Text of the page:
Tips to designing a multi-purpose salon space: French Revolver Studio
Considering a multi-purpose salon space?
Here’s some tips from French Revolver Studio…
Taking inspiration from salon designs in Paris and New York, French Revolver Studio is a hybrid salon that doubles as a creative/wellness space. Created by award winning hairstylist, Brad Lepper, the idea was to create a space where forms of art could merge together – hair, fashion, music and art.
French Revolver Studio is a 2-story open plan, with wooden floors, high ceilings, metal accents and brick walls. The quirky salon space also boasts a vintage arcade game, a classic Chesterfield chocolate sofa, industrial light fittings and pops of greenery. To inspire hair stylists’ creativity, the walls of the salon are constantly changing, giving new life, colour and inspiration from local artists’ collections.
The multi-function salon space lends perfectly to fashion shoots, gallery events and functions due to its warehouse feel and location in the heart of Auckland’s CBD.
“A common overseas trend is creating multi-use spaces, so why not at a hair salon? As a business, we want to encourage all types of creativity and wellness, so we converted our loft upstairs, which doubles as a photography studio as well as a yoga studio”
To overcome the challenge of changing the main salon space, the entire styling area can be moved aside in order to open the room.
“One of the main things I wanted was a space that could transform for shoots, shows and art installations. All our workstations have wheels and can be moved away to create a large studio space.”
Comfortel’s Sienna Mirrors were added to Comfortel’s Mirror Joiner Frame on wheels to allow the stations to move. The matte black metal steel works perfectly with Comfortel’s industrial style salon chair – Erica, to complete the New York warehouse look. With USB plugs at each station and a dedicated barrister area, French Revolver encourages clients to continue working at their space.
To achieve a multi-function in your salon space, here are some helpful hints:
Consider your layout carefully.
The layout is particularly important. If your primary business is a salon, consider the items that need to be stationary, such as your wash area. Locate these areas within a part of your space that can be closed off with a privacy panel, a door or curtain. Try and keep the rest of the salon as open as possible. Make your reception area, waiting area and styling area all in one.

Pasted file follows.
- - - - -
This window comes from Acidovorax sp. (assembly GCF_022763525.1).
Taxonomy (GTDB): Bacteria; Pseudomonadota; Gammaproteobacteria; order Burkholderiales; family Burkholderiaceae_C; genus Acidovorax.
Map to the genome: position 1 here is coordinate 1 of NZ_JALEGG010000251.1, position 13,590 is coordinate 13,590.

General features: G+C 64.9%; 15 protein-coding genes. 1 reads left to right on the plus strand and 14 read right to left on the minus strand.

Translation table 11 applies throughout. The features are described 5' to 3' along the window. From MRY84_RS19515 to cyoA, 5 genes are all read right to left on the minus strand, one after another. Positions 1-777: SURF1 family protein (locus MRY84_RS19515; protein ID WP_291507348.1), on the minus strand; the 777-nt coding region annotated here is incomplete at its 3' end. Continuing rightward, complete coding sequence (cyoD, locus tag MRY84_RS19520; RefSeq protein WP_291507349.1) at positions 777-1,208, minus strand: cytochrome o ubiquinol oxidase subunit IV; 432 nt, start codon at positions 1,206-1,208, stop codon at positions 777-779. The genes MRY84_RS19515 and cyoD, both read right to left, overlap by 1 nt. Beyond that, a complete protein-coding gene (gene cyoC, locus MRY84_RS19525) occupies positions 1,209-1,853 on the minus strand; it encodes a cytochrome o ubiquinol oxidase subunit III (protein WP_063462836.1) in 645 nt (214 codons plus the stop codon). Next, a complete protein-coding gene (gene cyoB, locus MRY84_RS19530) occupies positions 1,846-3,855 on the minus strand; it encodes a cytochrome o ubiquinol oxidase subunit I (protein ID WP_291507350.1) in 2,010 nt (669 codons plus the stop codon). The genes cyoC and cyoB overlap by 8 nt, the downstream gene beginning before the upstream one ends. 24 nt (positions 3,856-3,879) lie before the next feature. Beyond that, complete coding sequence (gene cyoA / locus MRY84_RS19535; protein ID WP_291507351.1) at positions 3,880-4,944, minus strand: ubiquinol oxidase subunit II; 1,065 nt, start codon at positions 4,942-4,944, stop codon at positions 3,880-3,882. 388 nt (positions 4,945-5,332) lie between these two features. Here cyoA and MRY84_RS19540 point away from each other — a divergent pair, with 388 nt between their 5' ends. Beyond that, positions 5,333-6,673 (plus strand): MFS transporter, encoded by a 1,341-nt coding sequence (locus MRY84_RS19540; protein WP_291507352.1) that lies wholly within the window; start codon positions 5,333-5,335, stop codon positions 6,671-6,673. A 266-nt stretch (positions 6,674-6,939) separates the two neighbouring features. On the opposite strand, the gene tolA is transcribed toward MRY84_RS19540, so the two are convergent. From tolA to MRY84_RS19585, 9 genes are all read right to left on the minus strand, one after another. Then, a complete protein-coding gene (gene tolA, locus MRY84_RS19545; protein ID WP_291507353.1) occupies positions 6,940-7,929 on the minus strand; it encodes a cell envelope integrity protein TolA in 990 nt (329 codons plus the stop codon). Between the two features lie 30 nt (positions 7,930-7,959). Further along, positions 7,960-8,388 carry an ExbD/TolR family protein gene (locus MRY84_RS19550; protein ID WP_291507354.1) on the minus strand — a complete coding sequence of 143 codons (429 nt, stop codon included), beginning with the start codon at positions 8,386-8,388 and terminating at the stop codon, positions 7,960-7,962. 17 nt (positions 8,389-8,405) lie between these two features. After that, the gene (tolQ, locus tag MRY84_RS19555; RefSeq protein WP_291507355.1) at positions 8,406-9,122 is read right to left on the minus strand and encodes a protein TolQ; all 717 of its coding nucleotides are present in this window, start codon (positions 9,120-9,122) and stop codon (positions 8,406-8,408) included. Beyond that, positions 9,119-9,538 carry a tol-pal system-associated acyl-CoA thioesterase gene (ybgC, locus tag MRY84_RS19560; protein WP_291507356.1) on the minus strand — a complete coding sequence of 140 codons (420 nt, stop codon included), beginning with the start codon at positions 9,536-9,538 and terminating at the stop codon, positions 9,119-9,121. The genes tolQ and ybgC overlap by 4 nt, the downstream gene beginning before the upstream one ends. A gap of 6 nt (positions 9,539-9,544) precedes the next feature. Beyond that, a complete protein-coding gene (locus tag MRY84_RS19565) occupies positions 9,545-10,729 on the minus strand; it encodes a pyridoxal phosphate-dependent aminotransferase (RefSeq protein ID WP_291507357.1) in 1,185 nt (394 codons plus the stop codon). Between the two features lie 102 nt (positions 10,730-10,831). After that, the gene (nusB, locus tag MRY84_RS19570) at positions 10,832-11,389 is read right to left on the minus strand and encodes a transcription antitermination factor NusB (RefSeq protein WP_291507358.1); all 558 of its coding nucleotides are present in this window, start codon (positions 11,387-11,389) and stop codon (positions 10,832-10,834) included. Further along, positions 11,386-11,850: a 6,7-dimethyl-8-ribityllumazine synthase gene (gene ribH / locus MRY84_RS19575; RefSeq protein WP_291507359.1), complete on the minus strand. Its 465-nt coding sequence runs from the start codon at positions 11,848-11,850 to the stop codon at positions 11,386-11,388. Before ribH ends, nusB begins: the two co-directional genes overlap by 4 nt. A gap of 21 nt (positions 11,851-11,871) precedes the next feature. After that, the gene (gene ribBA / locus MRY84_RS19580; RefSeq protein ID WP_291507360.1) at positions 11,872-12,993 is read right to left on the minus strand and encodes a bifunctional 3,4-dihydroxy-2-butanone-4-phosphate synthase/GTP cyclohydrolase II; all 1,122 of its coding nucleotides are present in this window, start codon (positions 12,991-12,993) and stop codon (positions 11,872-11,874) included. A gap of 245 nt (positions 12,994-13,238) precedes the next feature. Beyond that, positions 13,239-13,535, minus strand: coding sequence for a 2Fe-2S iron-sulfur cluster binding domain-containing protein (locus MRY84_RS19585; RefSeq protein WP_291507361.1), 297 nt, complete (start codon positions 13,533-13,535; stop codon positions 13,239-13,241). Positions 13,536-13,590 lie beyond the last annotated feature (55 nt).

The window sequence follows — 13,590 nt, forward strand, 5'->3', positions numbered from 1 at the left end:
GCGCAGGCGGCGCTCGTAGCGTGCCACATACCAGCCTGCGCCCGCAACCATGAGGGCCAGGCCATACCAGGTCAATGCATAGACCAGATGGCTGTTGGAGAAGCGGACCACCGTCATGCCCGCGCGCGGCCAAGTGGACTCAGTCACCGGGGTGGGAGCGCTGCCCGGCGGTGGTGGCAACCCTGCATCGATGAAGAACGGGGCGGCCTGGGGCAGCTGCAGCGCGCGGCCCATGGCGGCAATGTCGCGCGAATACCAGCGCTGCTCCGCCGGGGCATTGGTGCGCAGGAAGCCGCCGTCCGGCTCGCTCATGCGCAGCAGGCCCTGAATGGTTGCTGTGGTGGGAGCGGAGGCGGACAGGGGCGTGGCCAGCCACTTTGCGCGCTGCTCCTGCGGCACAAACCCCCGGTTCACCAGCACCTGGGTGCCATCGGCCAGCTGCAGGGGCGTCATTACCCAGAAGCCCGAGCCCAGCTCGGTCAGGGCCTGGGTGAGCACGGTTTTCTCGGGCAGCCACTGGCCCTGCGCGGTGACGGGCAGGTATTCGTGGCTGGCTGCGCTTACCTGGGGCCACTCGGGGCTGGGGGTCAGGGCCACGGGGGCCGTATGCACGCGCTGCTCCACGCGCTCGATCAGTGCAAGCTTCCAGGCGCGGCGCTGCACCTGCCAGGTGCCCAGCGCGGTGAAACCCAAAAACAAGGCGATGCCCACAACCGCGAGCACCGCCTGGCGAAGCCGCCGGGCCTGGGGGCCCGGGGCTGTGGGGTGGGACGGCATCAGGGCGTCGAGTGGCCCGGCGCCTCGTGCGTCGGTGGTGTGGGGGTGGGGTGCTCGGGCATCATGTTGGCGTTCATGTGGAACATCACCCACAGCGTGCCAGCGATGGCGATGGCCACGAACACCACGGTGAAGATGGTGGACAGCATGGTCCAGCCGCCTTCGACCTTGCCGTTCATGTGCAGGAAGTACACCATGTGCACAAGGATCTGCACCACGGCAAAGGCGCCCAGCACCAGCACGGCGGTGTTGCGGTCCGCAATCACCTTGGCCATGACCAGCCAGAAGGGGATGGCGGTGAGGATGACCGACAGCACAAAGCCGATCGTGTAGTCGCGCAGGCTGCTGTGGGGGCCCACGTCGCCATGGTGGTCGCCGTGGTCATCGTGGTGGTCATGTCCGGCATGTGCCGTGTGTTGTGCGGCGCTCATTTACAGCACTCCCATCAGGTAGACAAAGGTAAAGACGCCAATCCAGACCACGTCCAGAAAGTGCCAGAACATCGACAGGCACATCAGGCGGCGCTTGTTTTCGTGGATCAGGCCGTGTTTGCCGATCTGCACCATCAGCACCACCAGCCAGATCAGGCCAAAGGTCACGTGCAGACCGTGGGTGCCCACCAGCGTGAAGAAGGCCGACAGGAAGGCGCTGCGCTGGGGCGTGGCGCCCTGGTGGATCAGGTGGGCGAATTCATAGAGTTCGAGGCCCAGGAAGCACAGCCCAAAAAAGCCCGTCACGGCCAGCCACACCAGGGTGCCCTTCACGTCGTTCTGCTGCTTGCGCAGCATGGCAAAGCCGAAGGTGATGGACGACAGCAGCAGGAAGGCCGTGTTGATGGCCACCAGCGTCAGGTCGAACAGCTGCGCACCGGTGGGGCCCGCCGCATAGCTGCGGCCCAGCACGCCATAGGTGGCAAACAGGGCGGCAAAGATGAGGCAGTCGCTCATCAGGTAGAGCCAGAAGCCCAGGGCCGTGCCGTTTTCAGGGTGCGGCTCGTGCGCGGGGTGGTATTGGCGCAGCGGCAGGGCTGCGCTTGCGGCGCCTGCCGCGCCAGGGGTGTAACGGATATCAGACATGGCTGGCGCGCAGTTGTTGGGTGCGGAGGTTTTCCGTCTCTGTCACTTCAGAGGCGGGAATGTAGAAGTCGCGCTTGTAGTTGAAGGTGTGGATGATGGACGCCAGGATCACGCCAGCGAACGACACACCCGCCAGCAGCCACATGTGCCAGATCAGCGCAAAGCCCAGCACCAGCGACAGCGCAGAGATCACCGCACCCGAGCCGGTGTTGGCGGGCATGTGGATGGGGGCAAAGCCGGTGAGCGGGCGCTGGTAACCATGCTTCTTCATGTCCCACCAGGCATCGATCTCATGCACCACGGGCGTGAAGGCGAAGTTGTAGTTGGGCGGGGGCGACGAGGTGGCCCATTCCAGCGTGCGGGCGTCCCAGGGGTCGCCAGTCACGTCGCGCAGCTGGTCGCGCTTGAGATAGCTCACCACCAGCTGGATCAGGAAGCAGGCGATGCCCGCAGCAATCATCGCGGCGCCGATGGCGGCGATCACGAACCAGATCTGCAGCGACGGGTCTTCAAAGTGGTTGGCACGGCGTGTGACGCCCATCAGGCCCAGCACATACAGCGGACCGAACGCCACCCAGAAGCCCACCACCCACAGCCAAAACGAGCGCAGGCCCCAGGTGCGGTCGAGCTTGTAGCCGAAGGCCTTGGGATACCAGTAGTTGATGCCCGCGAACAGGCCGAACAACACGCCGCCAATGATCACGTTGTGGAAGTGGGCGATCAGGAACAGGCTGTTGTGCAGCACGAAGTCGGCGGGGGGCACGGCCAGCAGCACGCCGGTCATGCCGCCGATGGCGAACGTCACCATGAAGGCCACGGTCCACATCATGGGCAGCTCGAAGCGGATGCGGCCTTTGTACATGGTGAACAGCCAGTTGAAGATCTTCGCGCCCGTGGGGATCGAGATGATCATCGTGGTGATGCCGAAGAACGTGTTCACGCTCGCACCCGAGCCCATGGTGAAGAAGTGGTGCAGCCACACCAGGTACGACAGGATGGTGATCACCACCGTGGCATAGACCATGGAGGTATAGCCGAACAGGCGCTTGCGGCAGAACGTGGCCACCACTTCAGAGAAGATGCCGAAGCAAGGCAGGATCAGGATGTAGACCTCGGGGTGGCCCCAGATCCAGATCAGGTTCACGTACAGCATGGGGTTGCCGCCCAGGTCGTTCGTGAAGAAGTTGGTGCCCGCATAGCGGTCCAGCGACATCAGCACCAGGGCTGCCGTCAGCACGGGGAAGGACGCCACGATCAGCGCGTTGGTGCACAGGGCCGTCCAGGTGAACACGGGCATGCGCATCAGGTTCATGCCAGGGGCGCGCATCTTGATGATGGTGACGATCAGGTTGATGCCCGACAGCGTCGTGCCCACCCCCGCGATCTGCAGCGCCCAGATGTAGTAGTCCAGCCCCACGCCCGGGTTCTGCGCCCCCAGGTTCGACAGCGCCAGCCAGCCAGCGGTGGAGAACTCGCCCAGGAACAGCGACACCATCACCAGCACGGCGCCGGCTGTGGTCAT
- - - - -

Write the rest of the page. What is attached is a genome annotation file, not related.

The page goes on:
Put everything on wheels. Comfortel have a mirror joiner frame, that allows most of their mirror designs to be attached as a double freestanding unit. With the matte metal look, it instantly gives you that industrial feel to the space.
Once your stations are in place, the challenge is power. Make it a feature and opt for power from the celling that hangs down. Alternatively put it in the ground with a cover. Comfortel’s New Mova Trolley has Personal Power & USB, that allows you to operate your electrical tools from the back of trolley. With only one electrical cord plugged into the floor that controls the power, multiple tools can be used (behind the chair).
Add a Small Bar or Coffee Station.
With all spaces, the bar or coffee station will work for you salon but also for an event. Make it a feature and get inspiration from local cafes or bars.
Storage. Allow an area where the salon mirrors can be moved to. This could be where the wash area is. Allow the ability to move these items to this area when allocating space.
The extra bonus: Movable styling stations allow you to change the layout of your salon. It’s a way to revamp and look different and fresh to your clients!
Get the look with Comfortel Salon Furniture
Salon: French Revolver Studio
139/141 Victoria St W, Auckland, 1010, New Zealand
Salon Owner: Brad Lepper
Salon Design: Amelia Long and Brad Lepper
Salon Furniture: Comfortel Furniture
Photography: Zahn Trotter